Chicago’s Shedd Aquarium Wants Your Help Naming Its Rescued Sea Otter Pups

Shedd Aquarium, YouTube
Shedd Aquarium, YouTube

Earlier this year, the Monterey Bay Aquarium found two male baby otters—just weeks old—on the coast of California with no adult sea otters in sight. Now both 5 months old, the sea otter pups are learning how to forage, dive, and groom themselves in the Regenstein Pup Nursery at Chicago’s Shedd Aquarium.

Shedd aquarium otter pups
Shedd Aquarium/Brenna Hernandez

They’re known as Pup 870 and Pup 872, but the aquarium is asking for your help in re-christening the lovable creatures with cuter names. Perhaps wary of ending up with otters named Otty McOtterface, John Cena, or something worse, the animal care staff created a short list of names to choose from, which all relate to the sea otters’ native California habitat.

The options are Cooper (after Cupertino, California), Watson (after Watsonville, California), Obi (short for San Luis Obispo, California), Bennett, or Simon (after San Miguel Island’s Point Bennett and Simonton Cove, respectively).

You can vote here as many times as you’d like between now and September 28, and the winning names will be announced the following Monday, September 30. At that point, the sea otter pups will start their gradual transition from the nursery to the Regenstein Sea Otter Habitat, where visitors will have a chance to see them.

The naming contest is part of Shedd Aquarium’s observance of Sea Otter Awareness Week this week, which aims to educate the public about otters’ role in the marine ecosystem and encourage us to protect the species.

“Sea otters are around today because enough people came together and demanded protections like the Endangered Species Act,” Peggy Sloan, Shedd’s chief animal officer, said in a press release. “The best way we can ensure the continued survival of species like sea otters is by making your voices heard with elected officials, letting them know that you oppose the weakening of any kind on protections like the ESA.”

Shedd aquarium otter pup
Shedd Aquarium/Brenna Hernandez

While you’re waiting to find out which names come out on top, celebrate Sea Otter Awareness Week with some otter facts.

[h/t Shedd Aquarium]

Keep Your Cat Busy With a Board Game That Doubles as a Scratch Pad

Cheerble
Cheerble

No matter how much you love playing with your cat, waving a feather toy in front of its face can get monotonous after a while (for the both of you). To shake up playtime, the Cheerble three-in-one board game looks to provide your feline housemate with hours of hands-free entertainment.

Cheerble's board game, which is currently raising money on Kickstarter, is designed to keep even the most restless cats stimulated. The first component of the game is the electronic Cheerble ball, which rolls on its own when your cat touches it with their paw or nose—no remote control required. And on days when your cat is especially energetic, you can adjust the ball's settings to roll and bounce in a way that matches their stamina.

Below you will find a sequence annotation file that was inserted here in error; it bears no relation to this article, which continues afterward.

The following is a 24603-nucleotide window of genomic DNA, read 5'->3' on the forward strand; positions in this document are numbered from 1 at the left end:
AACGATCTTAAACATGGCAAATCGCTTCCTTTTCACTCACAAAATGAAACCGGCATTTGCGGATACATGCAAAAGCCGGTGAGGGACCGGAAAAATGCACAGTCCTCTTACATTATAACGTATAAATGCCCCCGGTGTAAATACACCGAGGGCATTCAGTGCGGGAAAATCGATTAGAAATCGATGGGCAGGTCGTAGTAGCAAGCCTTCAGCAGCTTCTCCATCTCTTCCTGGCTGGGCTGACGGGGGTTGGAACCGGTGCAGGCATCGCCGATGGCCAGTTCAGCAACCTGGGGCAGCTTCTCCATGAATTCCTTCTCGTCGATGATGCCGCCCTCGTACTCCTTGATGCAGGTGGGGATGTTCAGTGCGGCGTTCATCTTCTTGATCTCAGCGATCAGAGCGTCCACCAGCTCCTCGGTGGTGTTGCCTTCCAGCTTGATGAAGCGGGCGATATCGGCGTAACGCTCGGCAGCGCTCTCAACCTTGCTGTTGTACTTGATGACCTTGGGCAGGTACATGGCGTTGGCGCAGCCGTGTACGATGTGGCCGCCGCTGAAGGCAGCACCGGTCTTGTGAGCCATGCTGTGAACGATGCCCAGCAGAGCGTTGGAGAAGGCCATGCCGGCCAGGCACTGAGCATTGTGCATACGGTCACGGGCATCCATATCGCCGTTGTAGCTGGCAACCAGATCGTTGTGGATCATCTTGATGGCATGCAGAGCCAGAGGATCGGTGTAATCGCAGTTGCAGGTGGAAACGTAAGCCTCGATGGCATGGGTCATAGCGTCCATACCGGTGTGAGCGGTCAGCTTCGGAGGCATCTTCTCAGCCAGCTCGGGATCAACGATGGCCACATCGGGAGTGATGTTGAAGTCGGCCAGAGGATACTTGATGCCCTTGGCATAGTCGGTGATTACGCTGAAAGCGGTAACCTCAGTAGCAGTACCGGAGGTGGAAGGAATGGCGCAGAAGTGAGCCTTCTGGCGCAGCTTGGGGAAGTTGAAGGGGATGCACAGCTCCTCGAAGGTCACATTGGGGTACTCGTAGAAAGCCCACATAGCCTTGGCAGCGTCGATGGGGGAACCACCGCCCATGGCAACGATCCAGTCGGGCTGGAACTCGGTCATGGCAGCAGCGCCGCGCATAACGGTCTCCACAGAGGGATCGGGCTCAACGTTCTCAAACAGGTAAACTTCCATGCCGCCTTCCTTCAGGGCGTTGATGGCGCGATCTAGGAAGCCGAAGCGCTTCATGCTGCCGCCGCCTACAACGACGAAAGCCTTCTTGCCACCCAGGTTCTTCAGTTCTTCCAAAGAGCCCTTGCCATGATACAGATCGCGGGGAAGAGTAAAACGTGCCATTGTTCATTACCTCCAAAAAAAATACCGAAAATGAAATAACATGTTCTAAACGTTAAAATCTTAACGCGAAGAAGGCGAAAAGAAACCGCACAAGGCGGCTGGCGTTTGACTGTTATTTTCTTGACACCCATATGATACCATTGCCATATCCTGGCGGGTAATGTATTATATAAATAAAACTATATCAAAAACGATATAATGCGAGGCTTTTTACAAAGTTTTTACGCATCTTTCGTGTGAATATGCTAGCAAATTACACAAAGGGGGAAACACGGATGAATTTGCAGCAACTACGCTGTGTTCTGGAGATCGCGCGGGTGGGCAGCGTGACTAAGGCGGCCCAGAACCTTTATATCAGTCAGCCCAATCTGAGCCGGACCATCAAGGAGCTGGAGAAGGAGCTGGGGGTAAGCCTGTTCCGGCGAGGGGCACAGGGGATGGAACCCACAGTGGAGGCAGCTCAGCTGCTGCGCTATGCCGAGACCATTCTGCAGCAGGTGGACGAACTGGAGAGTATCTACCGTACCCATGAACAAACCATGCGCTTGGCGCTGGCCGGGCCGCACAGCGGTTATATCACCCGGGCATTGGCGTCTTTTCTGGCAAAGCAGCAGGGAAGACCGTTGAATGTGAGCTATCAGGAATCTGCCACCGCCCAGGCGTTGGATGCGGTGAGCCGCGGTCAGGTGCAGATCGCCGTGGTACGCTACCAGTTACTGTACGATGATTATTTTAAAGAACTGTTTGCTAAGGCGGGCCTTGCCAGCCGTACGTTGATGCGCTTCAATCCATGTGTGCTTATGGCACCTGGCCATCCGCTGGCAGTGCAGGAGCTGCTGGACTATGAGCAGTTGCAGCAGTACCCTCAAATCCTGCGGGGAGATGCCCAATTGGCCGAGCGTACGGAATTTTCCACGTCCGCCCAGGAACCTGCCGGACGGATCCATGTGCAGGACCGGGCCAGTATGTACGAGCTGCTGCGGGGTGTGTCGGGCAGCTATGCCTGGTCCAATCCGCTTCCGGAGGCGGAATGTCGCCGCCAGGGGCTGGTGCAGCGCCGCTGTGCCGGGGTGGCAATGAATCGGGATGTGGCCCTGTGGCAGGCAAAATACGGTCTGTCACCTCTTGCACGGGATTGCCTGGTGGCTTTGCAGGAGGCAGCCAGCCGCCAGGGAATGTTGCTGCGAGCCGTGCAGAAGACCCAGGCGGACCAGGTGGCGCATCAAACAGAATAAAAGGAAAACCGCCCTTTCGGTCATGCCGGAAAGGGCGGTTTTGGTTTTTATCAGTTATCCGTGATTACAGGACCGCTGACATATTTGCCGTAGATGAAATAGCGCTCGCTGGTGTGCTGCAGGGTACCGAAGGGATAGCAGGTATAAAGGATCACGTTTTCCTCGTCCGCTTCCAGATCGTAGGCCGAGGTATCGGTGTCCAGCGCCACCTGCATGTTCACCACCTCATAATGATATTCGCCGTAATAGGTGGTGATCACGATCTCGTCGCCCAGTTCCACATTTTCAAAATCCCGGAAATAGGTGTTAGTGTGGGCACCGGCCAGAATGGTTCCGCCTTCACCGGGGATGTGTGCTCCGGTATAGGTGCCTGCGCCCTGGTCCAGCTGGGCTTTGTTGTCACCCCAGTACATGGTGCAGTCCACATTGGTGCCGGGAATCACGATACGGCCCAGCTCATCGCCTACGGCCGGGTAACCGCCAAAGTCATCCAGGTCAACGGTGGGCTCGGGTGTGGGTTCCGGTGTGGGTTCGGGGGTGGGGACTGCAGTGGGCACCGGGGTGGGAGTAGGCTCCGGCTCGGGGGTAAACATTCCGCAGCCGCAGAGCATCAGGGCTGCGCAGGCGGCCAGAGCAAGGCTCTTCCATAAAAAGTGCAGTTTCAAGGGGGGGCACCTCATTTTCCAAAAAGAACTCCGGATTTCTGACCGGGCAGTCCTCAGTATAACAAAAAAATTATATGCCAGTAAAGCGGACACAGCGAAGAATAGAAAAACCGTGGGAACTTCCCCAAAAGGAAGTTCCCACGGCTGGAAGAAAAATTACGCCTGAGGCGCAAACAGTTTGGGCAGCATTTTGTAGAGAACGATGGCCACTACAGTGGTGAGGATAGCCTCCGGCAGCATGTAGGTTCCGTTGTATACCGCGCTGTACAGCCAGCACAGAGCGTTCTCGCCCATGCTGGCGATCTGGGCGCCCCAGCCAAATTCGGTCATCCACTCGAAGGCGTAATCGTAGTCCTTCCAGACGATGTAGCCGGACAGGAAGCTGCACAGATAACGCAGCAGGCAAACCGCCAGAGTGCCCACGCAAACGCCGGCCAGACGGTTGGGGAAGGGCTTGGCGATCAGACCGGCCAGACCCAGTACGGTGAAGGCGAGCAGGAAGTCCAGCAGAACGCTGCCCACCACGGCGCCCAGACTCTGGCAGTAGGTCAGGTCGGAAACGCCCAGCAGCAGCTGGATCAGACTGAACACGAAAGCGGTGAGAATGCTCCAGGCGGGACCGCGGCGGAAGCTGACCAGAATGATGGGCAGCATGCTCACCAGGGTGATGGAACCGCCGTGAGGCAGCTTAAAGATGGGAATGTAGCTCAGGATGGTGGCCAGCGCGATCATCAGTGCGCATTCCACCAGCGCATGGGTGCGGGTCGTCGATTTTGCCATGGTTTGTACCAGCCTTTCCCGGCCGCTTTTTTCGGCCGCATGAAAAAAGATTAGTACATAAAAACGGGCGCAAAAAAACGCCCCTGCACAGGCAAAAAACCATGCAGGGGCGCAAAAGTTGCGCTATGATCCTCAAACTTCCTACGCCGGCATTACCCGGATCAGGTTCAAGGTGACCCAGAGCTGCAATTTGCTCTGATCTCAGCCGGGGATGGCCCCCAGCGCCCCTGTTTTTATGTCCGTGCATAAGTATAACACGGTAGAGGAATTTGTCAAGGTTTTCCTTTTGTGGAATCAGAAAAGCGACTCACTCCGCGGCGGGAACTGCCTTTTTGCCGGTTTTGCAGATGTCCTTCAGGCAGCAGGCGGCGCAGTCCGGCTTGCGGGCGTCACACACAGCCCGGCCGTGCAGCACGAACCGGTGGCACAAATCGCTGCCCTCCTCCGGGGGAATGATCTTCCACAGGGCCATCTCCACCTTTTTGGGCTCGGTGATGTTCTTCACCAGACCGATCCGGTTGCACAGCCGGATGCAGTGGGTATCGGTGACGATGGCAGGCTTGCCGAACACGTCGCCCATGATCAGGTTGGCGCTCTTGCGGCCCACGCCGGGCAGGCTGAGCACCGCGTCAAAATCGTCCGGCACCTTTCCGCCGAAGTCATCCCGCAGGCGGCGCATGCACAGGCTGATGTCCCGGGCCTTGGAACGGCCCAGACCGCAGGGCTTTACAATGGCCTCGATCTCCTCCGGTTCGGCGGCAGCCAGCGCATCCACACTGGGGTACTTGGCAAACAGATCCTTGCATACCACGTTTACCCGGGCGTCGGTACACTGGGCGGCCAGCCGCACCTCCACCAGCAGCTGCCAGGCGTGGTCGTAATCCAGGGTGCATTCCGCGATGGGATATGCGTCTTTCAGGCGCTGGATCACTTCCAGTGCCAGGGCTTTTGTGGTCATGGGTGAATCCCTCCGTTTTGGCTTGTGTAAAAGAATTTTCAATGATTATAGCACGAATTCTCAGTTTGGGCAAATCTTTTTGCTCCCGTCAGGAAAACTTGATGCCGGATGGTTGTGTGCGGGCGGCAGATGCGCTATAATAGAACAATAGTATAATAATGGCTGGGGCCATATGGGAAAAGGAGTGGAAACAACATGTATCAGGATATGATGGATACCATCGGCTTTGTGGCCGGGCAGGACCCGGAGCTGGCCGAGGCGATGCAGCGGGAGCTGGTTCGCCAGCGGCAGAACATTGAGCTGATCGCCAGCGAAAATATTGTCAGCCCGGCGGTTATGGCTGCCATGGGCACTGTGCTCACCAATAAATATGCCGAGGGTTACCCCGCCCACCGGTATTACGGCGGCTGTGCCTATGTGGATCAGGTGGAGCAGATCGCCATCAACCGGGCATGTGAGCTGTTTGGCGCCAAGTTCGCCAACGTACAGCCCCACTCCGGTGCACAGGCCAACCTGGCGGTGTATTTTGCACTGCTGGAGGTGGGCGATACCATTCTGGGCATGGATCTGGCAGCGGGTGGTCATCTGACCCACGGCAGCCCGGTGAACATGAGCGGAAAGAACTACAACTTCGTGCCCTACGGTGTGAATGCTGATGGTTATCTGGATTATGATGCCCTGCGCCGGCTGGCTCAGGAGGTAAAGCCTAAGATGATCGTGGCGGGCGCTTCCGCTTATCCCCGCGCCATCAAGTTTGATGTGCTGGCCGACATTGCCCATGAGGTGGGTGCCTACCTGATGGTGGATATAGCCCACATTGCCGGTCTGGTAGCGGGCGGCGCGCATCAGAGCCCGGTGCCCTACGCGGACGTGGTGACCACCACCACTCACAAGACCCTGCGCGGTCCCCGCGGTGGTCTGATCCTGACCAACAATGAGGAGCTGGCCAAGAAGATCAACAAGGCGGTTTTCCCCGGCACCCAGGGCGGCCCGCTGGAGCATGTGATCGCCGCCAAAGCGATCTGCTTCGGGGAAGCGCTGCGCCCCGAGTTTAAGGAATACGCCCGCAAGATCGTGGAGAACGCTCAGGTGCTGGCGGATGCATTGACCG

Cheerable cat toy on Kickstarter.
Cheerble

The Cheerble balls are meant to pair with the Cheerble game board, which consists of a box that has plenty of room for balls to roll around. The board is also covered on one side with a platform that has holes big enough for your cat to fit their paws through, so they can hunt the balls like a game of Whack-a-Mole. And if your cat ever loses interest in chasing the ball, the board also includes a built-in scratch pad and fluffy wand toy to slap around. A simplified version of the board game includes the scratch pad without the wand or hole maze, so you can tailor your purchase for your cat's interests.

Cheerble cat board game.
Cheerble

Since launching its campaign on Kickstarter on April 23, Cheerble has raised over $128,000, already blowing past its initial goal of $6416. You can back the Kickstarter today to claim a Cheerble product, with $32 getting you a ball and $58 getting you the board game. You can make your pledge here, with shipping estimated for July 2020.

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Do Dogs Get Headaches?

Even without raging benders, dogs might still get headaches.
Even without raging benders, dogs might still get headaches.
damedeeso/iStock via Getty Images

Like babies, dogs can be hard to read in the medical ailment department. Are they listless because they’re tired, or because they’re sick? What’s behind their whining? And can they suffer that most human of debilitating conditions, the headache?

Gizmodo polled several veterinarians and animal behavior specialists to find out, and the answer seems to be a resounding yes.

Although a dog can’t express discomfort in a specific way, particularly if it doesn’t involve limping, animal experts know that canines that have diagnosed brain tumors or encephalitis can also be observed to have a high heart rate, a sign of physical pain. According to Tim Bentley, an associate professor of veterinary neurology and neurosurgery at Purdue Veterinary Medicine, administering painkillers will bring a dog’s heart rate down. If signs of physical distress also decrease, a headache was likely involved.

Unfortunately, not all dogs may offer overt signals they’re feeling some brain pain. According to Adam Boyko, an associate professor of biomedical sciences at the Cornell University College of Veterinary Medicine, dogs instinctively try to mask pain to avoid showing weakness.

Ultimately, dogs have many of the same central neural pathways as humans, which can likely go awry in some of the same ways. But the kind of persistent headaches owing to head colds or hangovers are probably rare in dogs. And while it goes without saying, they definitely don't need any of your Advil.

[h/t Gizmodo]